Take the 2-minute tour ×
Super User is a question and answer site for computer enthusiasts and power users. It's 100% free, no registration required.

I have two very separate networks that I'd like to monitor with one computer.

I am working on creating a simple windows form app that monitors the availability of each network by pinging a server downstream of each network.

What I'd like to do is plug a network cable from the router of one network to the Ethernet port on the laptop, and wirelessly connect to the other network. Or is there a better way?

But when a network cable is plugged in, the wireless on the laptop turns off.

Is there a way (preferable Programmatically) to keep the wireless AND the Ethernet card on and active at the same time?

I'm using Vista at the moment, if that matters.

share|improve this question

migrated from stackoverflow.com Jul 18 '10 at 8:41

This question came from our site for professional and enthusiast programmers.

    
You may want to use a small switch to plug into both networks from your LAN card, and set it up with IP addresses from both network subnets. –  devstuff Jul 18 '10 at 1:15

4 Answers 4

But when a network cable is plugged in, the wireless on the laptop turns off.

This really shouldn't happen. Or since it does, it sounds like a hardware limitation of your laptop.

share|improve this answer
    
The manufacturer's site may also have updated drivers or firmware to solve this issue, or an associated forum. –  devstuff Jul 18 '10 at 1:12
    
wow, really? so are you saying that if I connected wirelessly to one network, then cable to the other network, then do a 'ipcofig /release' then a 'renew', it would reestablish an ipaddress on each network? If so, then I could probably simply direct my pings to the appropriate network adapter in c#. that would be sweet. To tell the truth, I just assumed it wouldn't since the other icon disappears when the network cable is plugged in. –  Steve H Jul 18 '10 at 1:13

Since it looks like you are using DHCP for both connections, check whether you are getting conflicting leases (say, IPs in the same subnet) on both interfaces. That would mess up the routing table.

Also, paste the output of ipconfig /all into your question.

share|improve this answer
    
it will have to wait til monday when I get to work. But the probelm may not be real, i may have demonstrated ignorance here and jumped to the conclusion it turns off when my cable gets plugged in. I'll check monday. thank you for responding though. –  Steve H Jul 18 '10 at 1:22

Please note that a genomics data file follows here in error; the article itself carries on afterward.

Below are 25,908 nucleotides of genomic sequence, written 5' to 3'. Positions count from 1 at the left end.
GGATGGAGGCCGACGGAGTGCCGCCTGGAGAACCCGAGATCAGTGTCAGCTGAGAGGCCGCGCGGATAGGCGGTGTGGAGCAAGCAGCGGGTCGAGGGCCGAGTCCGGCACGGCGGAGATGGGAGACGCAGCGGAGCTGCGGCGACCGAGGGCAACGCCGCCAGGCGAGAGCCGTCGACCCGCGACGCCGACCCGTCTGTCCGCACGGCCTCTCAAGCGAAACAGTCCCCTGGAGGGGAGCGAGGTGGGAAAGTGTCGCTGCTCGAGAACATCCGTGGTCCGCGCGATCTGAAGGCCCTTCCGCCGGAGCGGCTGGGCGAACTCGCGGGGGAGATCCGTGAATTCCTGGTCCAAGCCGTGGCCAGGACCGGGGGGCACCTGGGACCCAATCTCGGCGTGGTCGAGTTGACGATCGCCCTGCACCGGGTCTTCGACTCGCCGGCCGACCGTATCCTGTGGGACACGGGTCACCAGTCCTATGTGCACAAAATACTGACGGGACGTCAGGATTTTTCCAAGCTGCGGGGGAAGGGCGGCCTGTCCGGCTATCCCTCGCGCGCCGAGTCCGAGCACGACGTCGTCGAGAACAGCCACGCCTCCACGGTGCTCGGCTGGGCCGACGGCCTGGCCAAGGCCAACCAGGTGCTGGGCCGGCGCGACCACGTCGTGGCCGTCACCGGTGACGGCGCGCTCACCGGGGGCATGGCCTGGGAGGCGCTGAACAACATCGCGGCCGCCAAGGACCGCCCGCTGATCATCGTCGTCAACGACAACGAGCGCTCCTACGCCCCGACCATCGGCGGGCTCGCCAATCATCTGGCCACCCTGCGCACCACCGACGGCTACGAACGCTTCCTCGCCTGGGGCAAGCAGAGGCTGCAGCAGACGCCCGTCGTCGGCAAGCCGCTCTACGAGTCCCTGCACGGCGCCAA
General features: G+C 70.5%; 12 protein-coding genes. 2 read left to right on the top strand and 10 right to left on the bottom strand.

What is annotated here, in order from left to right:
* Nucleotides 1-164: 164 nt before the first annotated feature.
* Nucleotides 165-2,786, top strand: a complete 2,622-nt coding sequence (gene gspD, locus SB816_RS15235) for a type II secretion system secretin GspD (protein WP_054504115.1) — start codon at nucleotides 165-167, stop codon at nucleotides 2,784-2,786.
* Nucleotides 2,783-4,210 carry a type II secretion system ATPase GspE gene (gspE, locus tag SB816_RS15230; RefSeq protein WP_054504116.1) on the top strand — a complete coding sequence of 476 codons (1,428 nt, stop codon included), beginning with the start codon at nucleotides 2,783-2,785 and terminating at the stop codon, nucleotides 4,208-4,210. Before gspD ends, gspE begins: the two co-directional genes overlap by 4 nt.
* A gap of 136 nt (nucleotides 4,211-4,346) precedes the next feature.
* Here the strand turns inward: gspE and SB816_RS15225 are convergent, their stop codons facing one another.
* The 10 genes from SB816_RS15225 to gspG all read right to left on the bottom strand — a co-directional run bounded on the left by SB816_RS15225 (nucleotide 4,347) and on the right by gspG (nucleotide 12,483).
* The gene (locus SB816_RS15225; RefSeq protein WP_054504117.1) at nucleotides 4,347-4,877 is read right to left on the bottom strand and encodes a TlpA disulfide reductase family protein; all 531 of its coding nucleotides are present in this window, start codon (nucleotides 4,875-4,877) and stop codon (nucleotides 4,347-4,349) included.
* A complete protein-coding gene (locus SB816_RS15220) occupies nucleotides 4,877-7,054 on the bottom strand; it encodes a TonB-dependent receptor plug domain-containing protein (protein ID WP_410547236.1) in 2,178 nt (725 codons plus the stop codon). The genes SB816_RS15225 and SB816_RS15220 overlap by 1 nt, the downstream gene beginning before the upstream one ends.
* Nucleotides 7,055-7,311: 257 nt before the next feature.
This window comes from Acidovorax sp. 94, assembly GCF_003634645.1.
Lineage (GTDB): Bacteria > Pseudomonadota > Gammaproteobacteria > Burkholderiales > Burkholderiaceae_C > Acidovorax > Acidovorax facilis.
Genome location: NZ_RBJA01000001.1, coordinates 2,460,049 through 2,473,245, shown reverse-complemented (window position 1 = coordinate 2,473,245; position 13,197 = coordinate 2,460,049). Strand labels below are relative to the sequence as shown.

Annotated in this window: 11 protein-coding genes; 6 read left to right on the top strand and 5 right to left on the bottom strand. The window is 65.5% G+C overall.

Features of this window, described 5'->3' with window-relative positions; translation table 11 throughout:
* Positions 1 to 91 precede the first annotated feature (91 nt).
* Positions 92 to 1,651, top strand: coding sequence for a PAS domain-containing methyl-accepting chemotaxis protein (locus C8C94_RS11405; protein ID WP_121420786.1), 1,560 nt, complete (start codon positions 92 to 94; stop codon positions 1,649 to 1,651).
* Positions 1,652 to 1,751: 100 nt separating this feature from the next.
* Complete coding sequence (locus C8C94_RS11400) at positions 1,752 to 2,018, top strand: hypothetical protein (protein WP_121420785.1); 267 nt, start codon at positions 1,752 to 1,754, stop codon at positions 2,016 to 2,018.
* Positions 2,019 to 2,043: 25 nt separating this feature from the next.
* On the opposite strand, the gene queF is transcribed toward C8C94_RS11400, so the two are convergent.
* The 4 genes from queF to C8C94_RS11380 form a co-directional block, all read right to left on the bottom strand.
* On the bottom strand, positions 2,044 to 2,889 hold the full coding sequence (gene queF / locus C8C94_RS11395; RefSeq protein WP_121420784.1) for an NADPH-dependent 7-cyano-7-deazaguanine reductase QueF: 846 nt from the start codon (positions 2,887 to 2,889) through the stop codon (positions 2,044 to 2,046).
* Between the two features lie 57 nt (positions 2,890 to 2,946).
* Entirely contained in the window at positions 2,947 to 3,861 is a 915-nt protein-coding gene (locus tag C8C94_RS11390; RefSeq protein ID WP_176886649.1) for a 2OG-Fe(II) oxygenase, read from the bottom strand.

You can definitely do it and it's as simple as connecting to both of them at the same time. Plug the network cable in and then connect in the wireless utilities. I know from personal experience that windows can support this and it will send packets out the interface that is connected to the appropriate network (in all honesty I'm not sure how it handles the decision when the target is not connected to either network ie which one gets priority). With regards to it automatically turning off, that's a driver/network utility issue designed to help reduce power consumption (my ThinkPad does it). If you can't find a way to turn that off, see if you can find a driver through another vendor.

share|improve this answer

I am using Vista and can ping the routers to both of my networks. I am running Vista Ultimate from a Desktop, with both a wireless and a wired network.

C:\Users\romain>ping 192.168.0.1

Pinging 192.168.0.1 with 32 bytes of data:
Reply from 192.168.0.1: bytes=32 time<1ms TTL=64
Reply from 192.168.0.1: bytes=32 time<1ms TTL=64
Reply from 192.168.0.1: bytes=32 time<1ms TTL=64
Reply from 192.168.0.1: bytes=32 time<1ms TTL=64

Ping statistics for 192.168.0.1:
    Packets: Sent = 4, Received = 4, Lost = 0 (0% loss),
Approximate round trip times in milli-seconds:
    Minimum = 0ms, Maximum = 0ms, Average = 0ms

C:\Users\romain>ping 192.168.1.1

Pinging 192.168.1.1 with 32 bytes of data:
Reply from 192.168.1.1: bytes=32 time=1ms TTL=64
Reply from 192.168.1.1: bytes=32 time=1ms TTL=64
Reply from 192.168.1.1: bytes=32 time=2ms TTL=64
Reply from 192.168.1.1: bytes=32 time=1ms TTL=64

Ping statistics for 192.168.1.1:
    Packets: Sent = 4, Received = 4, Lost = 0 (0% loss),
Approximate round trip times in milli-seconds:
    Minimum = 1ms, Maximum = 2ms, Average = 1ms
share|improve this answer

Your Answer

 
discard

By posting your answer, you agree to the privacy policy and terms of service.